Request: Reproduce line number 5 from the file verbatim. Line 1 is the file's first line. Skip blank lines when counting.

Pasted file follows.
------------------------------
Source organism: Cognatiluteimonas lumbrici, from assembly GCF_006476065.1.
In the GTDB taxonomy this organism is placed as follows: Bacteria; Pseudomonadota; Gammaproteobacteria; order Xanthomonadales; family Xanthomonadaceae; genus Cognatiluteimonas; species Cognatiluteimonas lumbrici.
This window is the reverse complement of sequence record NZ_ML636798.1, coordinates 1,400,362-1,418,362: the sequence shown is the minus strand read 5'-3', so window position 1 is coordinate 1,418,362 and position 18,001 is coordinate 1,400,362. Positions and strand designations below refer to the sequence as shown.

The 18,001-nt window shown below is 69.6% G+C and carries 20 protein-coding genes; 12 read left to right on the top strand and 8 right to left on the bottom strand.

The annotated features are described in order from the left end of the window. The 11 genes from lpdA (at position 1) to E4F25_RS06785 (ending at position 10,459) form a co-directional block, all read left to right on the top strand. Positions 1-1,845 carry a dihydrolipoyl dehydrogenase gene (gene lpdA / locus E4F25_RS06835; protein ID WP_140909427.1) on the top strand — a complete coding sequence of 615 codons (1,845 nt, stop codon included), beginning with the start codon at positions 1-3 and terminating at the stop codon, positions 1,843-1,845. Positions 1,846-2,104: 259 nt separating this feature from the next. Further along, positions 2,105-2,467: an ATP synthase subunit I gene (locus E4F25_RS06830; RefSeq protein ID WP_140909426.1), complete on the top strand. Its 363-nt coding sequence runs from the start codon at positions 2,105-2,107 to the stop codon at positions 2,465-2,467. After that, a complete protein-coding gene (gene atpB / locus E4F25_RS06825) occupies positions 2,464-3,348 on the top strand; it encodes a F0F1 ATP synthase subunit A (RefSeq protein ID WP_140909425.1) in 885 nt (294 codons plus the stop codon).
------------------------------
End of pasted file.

The annotated features are described in order from the left end of the window. The 11 genes from lpdA (at position 1) to E4F25_RS06785 (ending at position 10,459) form a co-directional block, all read left to right on the top strand. Positions 1-1,845 carry a dihydrolipoyl dehydrogenase gene (gene lpdA / locus E4F25_RS06835; protein ID WP_140909427.1) on the top strand — a complete coding sequence of 615 codons (1,845 nt, stop codon included), beginning with the start codon at positions 1-3 and terminating at the stop codon, positions 1,843-1,845. Positions 1,846-2,104: 259 nt separating this feature from the next. Further along, positions 2,105-2,467: an ATP synthase subunit I gene (locus E4F25_RS06830; RefSeq protein ID WP_140909426.1), complete on the top strand. Its 363-nt coding sequence runs from the start codon at positions 2,105-2,107 to the stop codon at positions 2,465-2,467. After that, a complete protein-coding gene (gene atpB / locus E4F25_RS06825) occupies positions 2,464-3,348 on the top strand; it encodes a F0F1 ATP synthase subunit A (RefSeq protein ID WP_140909425.1) in 885 nt (294 codons plus the stop codon).